Persuasive voices from the back seat
During a secondary school English unit, students persuade others while taking the role of passengers.
Tawa College Year 9 and 10 students found the old adage of passengers being back-seat drivers and expressing their concerns might be no bad thing.
They also found through an NZ Transport Agency-produced series of English lessons that speaking up about safety when others are driving may not be easy or comfortable.
So they explored the sorts of journeys they make, who they travel with, and then created a persuasive text to express their thoughts about safety issues.
Their learning experiences showed that a road safety topic relevant to their own lives can be purposefully embedded into the English learning area of the New Zealand Curriculum.
About the English unit
We Travel Together was written by education consultant Karen Melhuish, an experienced English teacher.
The unit can be explored in around six lessons. Students look at ways in which their actions, and those of others in and around cars, have consequences for everyone. Students consider their own car journeys and create a persuasive text (visual/oral/written) to highlight the importance of making sensible decisions.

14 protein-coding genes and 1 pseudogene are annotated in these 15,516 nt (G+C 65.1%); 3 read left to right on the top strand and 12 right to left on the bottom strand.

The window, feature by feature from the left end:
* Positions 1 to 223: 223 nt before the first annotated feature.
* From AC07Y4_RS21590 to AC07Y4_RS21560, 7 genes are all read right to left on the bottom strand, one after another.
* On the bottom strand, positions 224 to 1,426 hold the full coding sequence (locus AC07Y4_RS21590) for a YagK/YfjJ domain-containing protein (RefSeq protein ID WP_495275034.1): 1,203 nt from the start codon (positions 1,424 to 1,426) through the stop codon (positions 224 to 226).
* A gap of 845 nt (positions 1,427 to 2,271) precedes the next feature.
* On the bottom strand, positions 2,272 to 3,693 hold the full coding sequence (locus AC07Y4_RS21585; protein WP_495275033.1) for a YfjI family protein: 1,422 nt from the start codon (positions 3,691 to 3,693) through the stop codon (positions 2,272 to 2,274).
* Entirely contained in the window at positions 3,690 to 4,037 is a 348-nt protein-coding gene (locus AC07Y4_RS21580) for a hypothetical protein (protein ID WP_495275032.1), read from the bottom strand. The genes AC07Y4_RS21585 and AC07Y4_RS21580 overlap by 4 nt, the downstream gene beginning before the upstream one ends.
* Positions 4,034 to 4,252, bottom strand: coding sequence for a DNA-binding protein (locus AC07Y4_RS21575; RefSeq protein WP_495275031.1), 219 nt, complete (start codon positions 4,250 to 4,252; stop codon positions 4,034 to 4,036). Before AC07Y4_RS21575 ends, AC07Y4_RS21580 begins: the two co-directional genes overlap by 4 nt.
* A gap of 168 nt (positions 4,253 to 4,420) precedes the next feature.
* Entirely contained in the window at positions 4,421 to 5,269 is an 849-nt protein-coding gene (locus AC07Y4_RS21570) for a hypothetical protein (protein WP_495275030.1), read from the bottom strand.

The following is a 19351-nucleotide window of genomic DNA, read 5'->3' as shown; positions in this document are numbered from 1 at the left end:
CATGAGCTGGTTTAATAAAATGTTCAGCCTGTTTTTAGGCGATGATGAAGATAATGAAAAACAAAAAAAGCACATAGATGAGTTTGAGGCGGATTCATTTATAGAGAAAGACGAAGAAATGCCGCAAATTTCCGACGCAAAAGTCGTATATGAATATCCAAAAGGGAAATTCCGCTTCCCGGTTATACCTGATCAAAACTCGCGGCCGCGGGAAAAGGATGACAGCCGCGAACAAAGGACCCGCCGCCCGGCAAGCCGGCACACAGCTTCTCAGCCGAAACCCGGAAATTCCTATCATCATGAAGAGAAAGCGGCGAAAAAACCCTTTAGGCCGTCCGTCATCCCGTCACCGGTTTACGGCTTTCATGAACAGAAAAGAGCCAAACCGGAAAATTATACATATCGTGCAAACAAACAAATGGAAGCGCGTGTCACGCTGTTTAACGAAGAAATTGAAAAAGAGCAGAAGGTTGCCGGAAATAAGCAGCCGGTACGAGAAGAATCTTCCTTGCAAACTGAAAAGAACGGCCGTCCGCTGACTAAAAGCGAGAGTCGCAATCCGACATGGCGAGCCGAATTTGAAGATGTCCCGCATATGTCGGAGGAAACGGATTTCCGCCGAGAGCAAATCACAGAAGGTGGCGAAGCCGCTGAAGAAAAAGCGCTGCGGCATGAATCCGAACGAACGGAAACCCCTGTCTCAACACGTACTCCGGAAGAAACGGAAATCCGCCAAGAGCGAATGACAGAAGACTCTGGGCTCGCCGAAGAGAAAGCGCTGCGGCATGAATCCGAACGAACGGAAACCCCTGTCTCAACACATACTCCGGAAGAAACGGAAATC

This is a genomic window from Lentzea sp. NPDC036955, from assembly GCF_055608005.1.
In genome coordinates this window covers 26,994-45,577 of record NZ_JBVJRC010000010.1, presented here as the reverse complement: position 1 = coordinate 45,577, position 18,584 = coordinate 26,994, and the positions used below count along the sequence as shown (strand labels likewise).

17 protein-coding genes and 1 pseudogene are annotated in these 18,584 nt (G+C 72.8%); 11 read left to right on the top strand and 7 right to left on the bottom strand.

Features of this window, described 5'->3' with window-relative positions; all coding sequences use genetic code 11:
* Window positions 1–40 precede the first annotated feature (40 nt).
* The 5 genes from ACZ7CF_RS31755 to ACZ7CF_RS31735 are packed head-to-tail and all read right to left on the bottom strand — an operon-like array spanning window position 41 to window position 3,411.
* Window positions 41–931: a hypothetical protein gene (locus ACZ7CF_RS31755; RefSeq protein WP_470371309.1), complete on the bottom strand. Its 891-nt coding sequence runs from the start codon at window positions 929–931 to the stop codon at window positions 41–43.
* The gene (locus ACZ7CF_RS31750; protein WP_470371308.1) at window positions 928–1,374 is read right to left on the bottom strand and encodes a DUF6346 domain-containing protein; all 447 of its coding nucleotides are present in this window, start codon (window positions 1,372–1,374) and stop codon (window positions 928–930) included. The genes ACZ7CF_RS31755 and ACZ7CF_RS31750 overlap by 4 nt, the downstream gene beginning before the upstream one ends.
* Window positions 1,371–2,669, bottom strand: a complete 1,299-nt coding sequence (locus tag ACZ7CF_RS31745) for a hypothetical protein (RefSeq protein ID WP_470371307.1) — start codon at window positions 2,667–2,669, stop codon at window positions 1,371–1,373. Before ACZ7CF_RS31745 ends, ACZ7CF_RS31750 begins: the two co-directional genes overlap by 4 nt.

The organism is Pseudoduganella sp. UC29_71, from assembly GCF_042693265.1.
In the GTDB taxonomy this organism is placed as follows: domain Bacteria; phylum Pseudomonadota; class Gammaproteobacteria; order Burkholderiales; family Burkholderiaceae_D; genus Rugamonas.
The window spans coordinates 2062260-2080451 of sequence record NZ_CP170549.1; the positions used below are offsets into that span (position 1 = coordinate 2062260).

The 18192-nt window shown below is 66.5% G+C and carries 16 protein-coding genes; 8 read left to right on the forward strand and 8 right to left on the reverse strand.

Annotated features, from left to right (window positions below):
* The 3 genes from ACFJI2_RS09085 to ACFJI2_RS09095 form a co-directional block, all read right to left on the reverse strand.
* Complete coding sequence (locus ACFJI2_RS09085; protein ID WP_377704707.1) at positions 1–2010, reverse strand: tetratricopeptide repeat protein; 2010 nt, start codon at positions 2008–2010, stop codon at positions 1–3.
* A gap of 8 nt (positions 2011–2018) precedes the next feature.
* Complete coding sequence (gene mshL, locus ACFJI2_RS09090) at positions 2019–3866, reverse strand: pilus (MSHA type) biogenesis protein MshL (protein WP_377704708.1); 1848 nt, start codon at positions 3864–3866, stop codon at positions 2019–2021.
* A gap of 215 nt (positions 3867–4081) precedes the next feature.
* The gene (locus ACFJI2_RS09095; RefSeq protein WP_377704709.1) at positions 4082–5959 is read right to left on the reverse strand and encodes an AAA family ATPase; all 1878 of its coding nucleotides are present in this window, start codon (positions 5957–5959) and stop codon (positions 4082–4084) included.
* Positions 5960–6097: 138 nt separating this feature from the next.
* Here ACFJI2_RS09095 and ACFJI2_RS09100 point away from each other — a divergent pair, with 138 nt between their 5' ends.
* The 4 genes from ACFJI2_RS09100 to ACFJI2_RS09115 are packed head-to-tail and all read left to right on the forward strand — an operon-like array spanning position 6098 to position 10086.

A unit plan in Word format and a booklet of external resources are available for download.
Tawa College teacher Nigel Mitchell led a trial of the unit. He says teachers have to get past teenage attitudes of being invincible or all-knowing. He found:
- “Students learnt that it is easier to give some people the message than others and they practised giving messages in situations that might be harder, such as to another student’s parent.”
- “There were many opportunities for students to make a persuasive point. They used a range of media, for example stop-frame animations, posters, essays, and multi-media presentations.”
- “They focused on their ability to influence the most important road safety issues for them, within the broader theme of being a passenger: for example their parents being tired, distractions like putting on makeup in the car, and being uncomfortable with the driver’s speed.”
More lesson plans available
This year, the NZTA has released secondary curriculum units in a range of learning areas. All are available for teachers to download and tailor to meet their students' needs.